[Show abstract][Hide abstract] ABSTRACT: The DNA sequences of chromosomes I and II of Rhodobacter sphaeroides strain 2.4.1 have been revised, and the annotation of the entire genomic sequence, including both chromosomes and the five plasmids, has been updated. Errors in the originally published sequence have been corrected, and ∼11% of the coding regions in the original sequence have been affected by the revised annotation.
Journal of bacteriology 12/2012; 194(24):7016-7. · 2.69 Impact Factor
[Show abstract][Hide abstract] ABSTRACT: While cellulosic ethanol is being looked to for relief of the global energy demand, a number of molecular bottlenecks currently exist that prevent the efficient bioconversion of lignocellulose into ethanol. For example, it is well known that: 1) native Saccharomyces cerevisiae yeast strains cannot sufficiently ferment xylose, and 2) side products generated from pretreatment, including Ammonia Fiber Expansion (AFEX™) and alkaline hydrogen peroxide (AHP), of plant biomass illicit a cellular stress response, which further limits fermentation productivity. At the Great Lakes Bioenergy Research Center, we have taken a multi-comparative approach to facilitate the discovery and understanding of molecular bottlenecks in the fermentation of lignocellulosic hydrolysates by yeast. Through multi-phenotypic and bioinformatic analysis of 111 natural and domesticated isolates, we have identified a wild S. cerevisiae strain that maintains rapid growth and cell viability in a variety of distinctly prepared hydrolysates. Following directed engineering of a xylose metabolism pathway, we performed directed evolution that yielded mutants able to ferment 2 to 3-fold more xylose from AFEX™ corn stover hydrolysate (ACSH) than unevolved parents. Furthermore, we employed temporal profiling of gene expression levels during ACSH fermentations, which identified differences in cell physiology between evolved and unevolved strains. Analysis of extracellular metabolite, amino acid and metal concentrations additionally identified limiting nutrients during fermentation. Coupled with comparative genome resequencing of parental and evolved strains, this suite of Omic data is being integrated in metabolic network models to identify and understand genetic differences that impact xylose fermentation in stress-inducing lignocellulosic hydrolysates.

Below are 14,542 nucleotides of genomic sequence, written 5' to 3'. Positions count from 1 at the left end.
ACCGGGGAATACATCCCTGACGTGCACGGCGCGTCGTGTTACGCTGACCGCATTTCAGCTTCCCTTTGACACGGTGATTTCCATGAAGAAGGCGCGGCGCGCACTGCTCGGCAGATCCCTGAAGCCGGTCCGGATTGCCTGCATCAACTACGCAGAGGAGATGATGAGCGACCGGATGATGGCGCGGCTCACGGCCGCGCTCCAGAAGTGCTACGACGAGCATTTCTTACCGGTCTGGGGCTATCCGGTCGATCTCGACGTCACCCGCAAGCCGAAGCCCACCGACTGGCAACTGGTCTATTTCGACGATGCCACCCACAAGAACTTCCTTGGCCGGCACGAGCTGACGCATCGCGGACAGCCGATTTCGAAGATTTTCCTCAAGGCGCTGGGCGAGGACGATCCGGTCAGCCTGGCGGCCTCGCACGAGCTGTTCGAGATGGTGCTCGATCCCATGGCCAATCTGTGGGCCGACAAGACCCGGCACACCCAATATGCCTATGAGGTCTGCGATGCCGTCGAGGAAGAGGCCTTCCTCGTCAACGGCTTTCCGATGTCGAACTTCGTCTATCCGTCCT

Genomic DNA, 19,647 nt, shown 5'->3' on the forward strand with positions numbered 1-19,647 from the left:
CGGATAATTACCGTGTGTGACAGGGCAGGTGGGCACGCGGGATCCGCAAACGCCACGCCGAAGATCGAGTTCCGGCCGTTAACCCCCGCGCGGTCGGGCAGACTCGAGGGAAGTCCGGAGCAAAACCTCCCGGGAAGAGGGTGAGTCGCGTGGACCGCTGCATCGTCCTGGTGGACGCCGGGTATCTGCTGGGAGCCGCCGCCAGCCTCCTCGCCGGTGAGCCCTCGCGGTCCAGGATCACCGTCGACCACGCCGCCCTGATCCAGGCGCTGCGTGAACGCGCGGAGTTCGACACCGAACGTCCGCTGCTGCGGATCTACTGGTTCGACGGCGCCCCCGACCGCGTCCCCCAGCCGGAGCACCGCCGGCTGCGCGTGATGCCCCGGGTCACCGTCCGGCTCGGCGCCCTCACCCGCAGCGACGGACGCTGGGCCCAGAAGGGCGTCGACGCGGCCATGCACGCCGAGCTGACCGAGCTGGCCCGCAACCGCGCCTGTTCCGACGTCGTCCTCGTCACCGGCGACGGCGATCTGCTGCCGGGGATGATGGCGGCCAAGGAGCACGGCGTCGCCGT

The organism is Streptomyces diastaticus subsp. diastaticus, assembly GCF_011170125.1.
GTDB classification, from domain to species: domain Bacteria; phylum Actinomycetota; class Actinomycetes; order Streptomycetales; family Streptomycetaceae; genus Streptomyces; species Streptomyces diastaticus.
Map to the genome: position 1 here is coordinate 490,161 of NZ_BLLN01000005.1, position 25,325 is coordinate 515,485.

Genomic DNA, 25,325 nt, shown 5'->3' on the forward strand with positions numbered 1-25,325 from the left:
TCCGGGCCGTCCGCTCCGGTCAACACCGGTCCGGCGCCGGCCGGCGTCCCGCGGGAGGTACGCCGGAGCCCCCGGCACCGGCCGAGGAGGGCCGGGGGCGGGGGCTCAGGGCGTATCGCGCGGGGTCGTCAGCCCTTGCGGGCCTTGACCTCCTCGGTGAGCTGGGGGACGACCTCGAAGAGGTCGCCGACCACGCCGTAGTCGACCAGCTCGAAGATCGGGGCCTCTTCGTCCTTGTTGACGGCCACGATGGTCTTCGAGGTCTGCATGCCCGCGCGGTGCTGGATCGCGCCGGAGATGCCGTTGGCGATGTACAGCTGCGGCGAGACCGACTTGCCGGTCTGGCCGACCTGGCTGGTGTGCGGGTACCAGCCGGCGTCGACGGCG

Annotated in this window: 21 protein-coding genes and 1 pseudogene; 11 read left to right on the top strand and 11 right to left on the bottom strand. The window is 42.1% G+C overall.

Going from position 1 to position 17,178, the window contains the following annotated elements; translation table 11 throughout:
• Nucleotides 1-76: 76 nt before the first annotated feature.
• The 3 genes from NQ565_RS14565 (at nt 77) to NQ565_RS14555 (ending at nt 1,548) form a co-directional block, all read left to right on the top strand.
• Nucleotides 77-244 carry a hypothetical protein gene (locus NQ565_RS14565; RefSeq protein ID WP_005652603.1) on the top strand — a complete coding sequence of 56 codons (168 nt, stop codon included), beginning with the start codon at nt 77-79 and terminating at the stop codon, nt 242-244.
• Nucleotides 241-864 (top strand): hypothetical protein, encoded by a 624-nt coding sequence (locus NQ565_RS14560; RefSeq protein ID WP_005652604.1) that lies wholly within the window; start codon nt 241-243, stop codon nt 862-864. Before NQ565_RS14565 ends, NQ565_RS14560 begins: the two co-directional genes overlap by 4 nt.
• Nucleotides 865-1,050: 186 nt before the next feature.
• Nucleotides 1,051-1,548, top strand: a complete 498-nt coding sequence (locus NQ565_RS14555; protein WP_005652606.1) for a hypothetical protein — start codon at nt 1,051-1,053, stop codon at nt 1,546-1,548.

[Show abstract][Hide abstract] ABSTRACT: • Plant population genomics informs evolutionary biology, breeding, conservation and bioenergy feedstock development. For example, the detection of reliable phenotype-genotype associations and molecular signatures of selection requires a detailed knowledge about genome-wide patterns of allele frequency variation, linkage disequilibrium and recombination. • We resequenced 16 genomes of the model tree Populus trichocarpa and genotyped 120 trees from 10 subpopulations using 29 213 single-nucleotide polymorphisms. • Significant geographic differentiation was present at multiple spatial scales, and range-wide latitudinal allele frequency gradients were strikingly common across the genome. The decay of linkage disequilibrium with physical distance was slower than expected from previous studies in Populus, with r(2) dropping below 0.2 within 3-6 kb. Consistent with this, estimates of recent effective population size from linkage disequilibrium (N(e) ≈ 4000-6000) were remarkably low relative to the large census sizes of P. trichocarpa stands. Fine-scale rates of recombination varied widely across the genome, but were largely predictable on the basis of DNA sequence and methylation features. • Our results suggest that genetic drift has played a significant role in the recent evolutionary history of P. trichocarpa. Most importantly, the extensive linkage disequilibrium detected suggests that genome-wide association studies and genomic selection in undomesticated populations may be more feasible in Populus than previously assumed.
New Phytologist 08/2012; 196(3):713-725. · 6.55 Impact Factor